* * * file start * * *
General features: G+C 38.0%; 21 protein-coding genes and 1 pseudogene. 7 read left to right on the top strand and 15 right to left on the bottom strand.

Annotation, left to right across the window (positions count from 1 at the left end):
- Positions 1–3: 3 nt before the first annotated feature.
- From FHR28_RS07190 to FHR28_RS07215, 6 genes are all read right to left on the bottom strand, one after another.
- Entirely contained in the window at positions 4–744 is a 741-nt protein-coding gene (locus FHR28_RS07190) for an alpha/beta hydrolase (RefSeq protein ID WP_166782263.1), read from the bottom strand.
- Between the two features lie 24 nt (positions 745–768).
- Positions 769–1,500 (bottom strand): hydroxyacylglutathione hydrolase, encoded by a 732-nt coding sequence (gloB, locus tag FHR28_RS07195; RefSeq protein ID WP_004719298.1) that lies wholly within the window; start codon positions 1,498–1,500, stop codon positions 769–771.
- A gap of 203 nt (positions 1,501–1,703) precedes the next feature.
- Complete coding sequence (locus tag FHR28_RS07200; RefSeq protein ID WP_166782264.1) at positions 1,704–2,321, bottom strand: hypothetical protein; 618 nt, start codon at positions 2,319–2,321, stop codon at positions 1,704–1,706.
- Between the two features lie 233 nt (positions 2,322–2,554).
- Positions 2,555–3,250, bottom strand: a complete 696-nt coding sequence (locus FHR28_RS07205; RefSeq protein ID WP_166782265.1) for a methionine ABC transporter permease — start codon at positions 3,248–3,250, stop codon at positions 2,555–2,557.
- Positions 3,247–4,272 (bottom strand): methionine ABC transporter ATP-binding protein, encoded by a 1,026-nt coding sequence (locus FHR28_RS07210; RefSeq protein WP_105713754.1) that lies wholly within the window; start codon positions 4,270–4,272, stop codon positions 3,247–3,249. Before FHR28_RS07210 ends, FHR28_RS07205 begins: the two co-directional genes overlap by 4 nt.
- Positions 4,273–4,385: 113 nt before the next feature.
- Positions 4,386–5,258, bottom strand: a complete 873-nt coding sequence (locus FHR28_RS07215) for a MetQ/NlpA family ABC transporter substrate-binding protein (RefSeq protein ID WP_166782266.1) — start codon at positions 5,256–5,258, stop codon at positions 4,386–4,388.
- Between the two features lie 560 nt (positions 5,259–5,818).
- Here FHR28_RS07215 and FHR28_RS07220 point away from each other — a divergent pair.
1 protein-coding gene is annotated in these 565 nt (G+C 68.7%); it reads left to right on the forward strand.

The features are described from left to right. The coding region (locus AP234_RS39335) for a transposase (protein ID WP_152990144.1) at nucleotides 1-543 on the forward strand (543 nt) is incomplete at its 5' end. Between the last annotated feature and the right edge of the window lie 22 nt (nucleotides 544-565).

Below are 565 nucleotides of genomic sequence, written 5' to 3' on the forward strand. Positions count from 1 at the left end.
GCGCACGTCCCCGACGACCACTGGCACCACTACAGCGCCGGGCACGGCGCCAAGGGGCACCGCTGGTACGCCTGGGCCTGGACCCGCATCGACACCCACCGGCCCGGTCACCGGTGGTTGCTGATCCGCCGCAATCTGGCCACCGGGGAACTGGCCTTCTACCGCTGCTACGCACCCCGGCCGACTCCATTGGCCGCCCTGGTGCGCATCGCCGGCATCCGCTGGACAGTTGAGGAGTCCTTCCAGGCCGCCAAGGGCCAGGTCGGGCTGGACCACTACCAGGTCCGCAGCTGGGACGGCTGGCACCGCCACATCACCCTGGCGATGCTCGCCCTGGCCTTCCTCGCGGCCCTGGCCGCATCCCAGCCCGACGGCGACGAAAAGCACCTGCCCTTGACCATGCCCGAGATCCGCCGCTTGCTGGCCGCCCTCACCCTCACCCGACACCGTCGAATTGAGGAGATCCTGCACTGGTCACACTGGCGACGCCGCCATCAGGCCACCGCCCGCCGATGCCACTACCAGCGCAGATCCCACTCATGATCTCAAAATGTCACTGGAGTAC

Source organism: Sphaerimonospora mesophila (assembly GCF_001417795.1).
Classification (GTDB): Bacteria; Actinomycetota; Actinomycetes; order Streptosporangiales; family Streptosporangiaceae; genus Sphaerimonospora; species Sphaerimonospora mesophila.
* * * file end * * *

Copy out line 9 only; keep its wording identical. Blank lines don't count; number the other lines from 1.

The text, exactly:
- Complete coding sequence (locus tag FHR28_RS07200; RefSeq protein ID WP_166782264.1) at positions 1,704–2,321, bottom strand: hypothetical protein; 618 nt, start codon at positions 2,319–2,321, stop codon at positions 1,704–1,706.